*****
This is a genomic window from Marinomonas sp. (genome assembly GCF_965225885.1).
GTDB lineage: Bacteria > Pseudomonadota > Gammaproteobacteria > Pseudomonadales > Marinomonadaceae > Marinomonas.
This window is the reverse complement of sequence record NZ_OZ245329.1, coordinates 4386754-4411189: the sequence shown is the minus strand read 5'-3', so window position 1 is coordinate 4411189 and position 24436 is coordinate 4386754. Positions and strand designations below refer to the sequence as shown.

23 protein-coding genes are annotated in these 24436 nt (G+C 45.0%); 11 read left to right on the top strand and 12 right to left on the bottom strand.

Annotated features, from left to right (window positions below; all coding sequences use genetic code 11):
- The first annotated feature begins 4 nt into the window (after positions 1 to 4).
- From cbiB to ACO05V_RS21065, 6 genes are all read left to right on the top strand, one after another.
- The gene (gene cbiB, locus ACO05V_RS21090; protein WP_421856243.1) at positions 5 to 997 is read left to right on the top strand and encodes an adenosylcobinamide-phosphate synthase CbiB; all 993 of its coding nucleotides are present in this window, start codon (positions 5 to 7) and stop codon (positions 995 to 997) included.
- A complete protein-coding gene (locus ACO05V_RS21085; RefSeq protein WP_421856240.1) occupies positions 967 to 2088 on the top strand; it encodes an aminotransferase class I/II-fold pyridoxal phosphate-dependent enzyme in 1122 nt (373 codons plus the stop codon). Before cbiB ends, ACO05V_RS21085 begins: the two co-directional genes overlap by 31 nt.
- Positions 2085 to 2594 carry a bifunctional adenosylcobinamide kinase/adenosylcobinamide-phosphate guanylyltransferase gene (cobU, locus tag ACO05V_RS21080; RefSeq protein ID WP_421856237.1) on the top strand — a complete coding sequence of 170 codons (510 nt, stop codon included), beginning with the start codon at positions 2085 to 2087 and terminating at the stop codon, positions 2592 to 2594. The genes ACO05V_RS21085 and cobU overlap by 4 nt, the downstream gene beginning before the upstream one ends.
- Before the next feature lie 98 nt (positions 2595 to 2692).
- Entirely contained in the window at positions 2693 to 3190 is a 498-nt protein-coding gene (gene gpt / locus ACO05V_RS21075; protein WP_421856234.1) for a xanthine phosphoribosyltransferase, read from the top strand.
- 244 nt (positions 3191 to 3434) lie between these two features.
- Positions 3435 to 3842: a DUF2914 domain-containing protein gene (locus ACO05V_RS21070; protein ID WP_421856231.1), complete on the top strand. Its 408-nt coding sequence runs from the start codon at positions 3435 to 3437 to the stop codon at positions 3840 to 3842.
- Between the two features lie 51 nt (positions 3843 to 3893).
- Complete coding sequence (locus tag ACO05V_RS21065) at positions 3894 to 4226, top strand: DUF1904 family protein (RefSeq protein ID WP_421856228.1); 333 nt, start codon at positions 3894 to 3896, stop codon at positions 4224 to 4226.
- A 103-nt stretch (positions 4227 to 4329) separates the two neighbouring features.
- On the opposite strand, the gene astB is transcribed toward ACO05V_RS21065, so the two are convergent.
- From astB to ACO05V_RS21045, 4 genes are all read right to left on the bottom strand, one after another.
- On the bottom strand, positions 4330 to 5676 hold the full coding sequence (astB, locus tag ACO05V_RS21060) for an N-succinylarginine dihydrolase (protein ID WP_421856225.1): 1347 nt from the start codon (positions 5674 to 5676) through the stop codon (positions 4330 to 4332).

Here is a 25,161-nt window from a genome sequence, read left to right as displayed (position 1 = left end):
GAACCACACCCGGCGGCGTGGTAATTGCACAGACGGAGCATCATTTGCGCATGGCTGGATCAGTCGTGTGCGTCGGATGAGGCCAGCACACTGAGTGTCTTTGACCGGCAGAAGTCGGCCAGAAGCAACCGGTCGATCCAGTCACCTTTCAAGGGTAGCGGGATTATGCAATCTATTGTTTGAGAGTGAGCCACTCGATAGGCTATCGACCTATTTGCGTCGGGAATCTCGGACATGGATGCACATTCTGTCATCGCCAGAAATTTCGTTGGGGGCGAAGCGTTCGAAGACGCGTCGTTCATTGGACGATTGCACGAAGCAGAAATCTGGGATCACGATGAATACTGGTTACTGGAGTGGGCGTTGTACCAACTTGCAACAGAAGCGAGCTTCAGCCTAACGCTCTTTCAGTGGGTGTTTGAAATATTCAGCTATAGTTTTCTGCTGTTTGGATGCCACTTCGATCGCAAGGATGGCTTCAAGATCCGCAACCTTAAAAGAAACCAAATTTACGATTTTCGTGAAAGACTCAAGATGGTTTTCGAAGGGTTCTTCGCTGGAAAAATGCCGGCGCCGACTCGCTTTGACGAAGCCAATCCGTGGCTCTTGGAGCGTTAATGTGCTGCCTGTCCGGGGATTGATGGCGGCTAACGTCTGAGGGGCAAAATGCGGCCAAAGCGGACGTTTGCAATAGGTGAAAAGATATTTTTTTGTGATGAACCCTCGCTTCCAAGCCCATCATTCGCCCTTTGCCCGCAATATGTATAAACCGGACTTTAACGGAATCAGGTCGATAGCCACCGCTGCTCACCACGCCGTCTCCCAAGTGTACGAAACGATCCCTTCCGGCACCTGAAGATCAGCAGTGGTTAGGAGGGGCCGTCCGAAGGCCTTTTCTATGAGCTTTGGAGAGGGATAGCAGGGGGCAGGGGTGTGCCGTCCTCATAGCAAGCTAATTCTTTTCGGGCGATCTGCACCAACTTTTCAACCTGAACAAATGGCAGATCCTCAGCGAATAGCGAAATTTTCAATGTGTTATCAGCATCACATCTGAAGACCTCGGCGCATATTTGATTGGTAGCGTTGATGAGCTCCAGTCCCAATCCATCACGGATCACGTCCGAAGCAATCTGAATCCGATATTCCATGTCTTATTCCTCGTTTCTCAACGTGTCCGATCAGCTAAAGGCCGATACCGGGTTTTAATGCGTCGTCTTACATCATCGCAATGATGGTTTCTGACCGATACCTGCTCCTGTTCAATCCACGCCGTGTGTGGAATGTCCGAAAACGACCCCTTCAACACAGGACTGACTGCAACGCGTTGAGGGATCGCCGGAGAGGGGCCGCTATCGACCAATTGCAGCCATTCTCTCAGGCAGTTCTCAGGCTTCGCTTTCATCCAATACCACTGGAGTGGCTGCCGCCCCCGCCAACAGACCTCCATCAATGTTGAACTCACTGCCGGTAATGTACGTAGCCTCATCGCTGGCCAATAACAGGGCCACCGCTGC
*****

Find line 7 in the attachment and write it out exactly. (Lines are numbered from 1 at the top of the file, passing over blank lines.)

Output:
- From cbiB to ACO05V_RS21065, 6 genes are all read left to right on the top strand, one after another.